So by hack you mean... (1)

Anonymous Coward | about 2 years ago | (#40298513)

You mean someone you don't agree with and you consider "dangerous." And you ridicule him as a "hack" because you don't like his politics even though he is an undeniably great linguist.

Thanks for clarifying.

Re:Ask a better question (0)

Anonymous Coward | about 2 years ago | (#40298871)

Kinda like Paul Krugman, then.

Re:Ask a better question (-1)

Anonymous Coward | about 2 years ago | (#40299375)

Wait are you thinking of Dr. Ron Paul?

Re:Ask a better question (-1, Troll)

ToadProphet (1148333) | about 2 years ago | (#40299409)

His political writings are of the most dangerous twaddle

Dangerous twaddle? Do ideas frighten you?

Re:Ask a better question (1)

OakDragon (885217) | about 2 years ago | (#40298437)

Hack like Chomsky? Really? He reinvented linguistics. His influences reach out from compilers to AI to psychology. Hack? Don't judge the man by (your opinion of) his political views.

Where did the OP mention anything about Chomsky's political views?

Re:Ask a better question (1)

Mindcontrolled (1388007) | about 2 years ago | (#40298479)

Since no one in his right mind can call Chomsky a "hack" based on his achievements for linguistics, there's not much room left for speculations about the OP's motives for choosing this term, is there?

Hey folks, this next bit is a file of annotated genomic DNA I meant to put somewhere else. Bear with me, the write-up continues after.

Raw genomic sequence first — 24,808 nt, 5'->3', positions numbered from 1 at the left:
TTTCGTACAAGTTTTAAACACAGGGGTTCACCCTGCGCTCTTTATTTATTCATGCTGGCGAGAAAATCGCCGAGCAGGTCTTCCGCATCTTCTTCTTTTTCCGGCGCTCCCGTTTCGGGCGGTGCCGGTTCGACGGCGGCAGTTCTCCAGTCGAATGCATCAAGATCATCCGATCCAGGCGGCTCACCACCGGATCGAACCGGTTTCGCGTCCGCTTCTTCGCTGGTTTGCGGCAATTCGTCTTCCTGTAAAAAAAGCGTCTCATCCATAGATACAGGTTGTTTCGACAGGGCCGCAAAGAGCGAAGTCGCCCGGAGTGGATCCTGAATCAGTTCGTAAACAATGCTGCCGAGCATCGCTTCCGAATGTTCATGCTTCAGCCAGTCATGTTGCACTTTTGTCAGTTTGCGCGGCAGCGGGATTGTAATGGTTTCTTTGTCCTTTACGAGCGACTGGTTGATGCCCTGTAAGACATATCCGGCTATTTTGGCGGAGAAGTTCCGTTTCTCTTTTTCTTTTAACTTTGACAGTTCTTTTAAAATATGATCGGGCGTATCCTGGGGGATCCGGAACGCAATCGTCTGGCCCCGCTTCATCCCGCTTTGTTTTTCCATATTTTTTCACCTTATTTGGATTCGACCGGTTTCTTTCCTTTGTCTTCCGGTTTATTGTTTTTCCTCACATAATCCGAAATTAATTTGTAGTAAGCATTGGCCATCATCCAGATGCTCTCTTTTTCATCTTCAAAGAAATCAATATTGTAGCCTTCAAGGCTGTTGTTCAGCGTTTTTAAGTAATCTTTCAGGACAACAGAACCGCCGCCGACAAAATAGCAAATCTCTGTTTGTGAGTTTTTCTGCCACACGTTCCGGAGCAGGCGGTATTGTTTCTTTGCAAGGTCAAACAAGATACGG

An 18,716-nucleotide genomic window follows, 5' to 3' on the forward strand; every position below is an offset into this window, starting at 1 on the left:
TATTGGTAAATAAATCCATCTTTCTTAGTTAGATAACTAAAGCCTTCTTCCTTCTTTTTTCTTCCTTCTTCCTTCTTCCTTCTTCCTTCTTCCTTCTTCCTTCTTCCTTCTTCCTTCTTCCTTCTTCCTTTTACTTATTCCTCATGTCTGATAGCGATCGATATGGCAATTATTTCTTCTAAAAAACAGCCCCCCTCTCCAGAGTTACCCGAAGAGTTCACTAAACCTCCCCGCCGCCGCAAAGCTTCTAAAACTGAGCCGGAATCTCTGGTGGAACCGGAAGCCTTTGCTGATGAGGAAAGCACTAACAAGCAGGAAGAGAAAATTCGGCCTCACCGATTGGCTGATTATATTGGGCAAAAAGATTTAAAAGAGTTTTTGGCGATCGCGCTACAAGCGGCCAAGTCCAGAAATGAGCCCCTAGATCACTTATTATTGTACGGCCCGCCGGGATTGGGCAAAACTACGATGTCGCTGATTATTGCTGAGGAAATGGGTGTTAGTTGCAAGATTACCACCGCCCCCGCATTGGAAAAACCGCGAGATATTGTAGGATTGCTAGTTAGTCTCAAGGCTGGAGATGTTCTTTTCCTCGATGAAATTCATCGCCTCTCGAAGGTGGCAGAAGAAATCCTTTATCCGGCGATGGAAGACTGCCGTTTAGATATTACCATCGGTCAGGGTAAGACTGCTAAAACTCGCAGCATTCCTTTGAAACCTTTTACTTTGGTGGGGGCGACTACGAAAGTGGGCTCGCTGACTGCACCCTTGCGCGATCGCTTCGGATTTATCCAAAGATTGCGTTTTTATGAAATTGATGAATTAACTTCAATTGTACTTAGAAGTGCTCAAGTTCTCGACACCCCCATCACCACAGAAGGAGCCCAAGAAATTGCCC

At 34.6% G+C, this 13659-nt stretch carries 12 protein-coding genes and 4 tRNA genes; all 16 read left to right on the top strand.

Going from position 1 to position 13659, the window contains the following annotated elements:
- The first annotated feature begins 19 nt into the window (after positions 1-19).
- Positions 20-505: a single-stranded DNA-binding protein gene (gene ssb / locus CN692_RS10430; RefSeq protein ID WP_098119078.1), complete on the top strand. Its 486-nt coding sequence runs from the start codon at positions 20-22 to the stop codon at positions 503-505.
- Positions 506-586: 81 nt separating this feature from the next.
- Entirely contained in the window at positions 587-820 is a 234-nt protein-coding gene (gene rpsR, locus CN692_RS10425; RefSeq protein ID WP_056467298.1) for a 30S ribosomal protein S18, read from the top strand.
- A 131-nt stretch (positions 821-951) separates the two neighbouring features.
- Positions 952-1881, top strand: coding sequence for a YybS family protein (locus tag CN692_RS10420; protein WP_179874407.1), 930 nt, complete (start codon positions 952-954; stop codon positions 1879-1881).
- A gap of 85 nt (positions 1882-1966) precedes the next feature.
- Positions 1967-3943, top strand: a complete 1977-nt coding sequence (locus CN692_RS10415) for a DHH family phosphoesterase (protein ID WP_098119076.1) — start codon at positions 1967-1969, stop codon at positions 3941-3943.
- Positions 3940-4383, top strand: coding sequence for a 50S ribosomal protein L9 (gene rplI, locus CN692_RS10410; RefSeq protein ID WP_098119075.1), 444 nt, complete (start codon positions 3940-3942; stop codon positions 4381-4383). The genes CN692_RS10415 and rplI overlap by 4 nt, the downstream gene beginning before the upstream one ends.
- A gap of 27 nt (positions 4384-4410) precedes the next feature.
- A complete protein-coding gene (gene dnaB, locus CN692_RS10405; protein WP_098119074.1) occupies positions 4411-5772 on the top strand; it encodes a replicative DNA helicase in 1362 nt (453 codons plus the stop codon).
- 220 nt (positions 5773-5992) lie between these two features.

Re:Ask a better question (0)

ricosalomar (630386) | about 2 years ago | (#40298633)

OP mentions it in his reply, his political agenda is clear, as is Chomsky's. Anyone who works on a computer owes much of his profession to the outstanding work of Prof. Chomsky.

Re:Ask a better question (3, Insightful)

xevioso (598654) | about 2 years ago | (#40299239)

A person can be grand at some tasks, like re-inventing linguistics, and a hack in other areas, like pontificating on politics.

Re:Ask a better question (1, Informative)

jedidiah (1196) | about 2 years ago | (#40298613)

No. He didn't invent linguistics. He perhaps invented a naive approach to linguistics that only really makes sense when applied to machines.

Re:Ask a better question (1)

Mindcontrolled (1388007) | about 2 years ago | (#40298737)

Since the OP clearly stated that Chomsky "reinvented" linguistics, you might want to keep in mind the extent of your own reading ability when you decide to call a certain linguistic viewpoint "naive" the next time.

Re:Ask a better question (4, Insightful)

xevioso (598654) | about 2 years ago | (#40299221)

Maybe he means the hack Noam "I don't believe Osamam Bin Laden was involved in 9/11" Chomsky?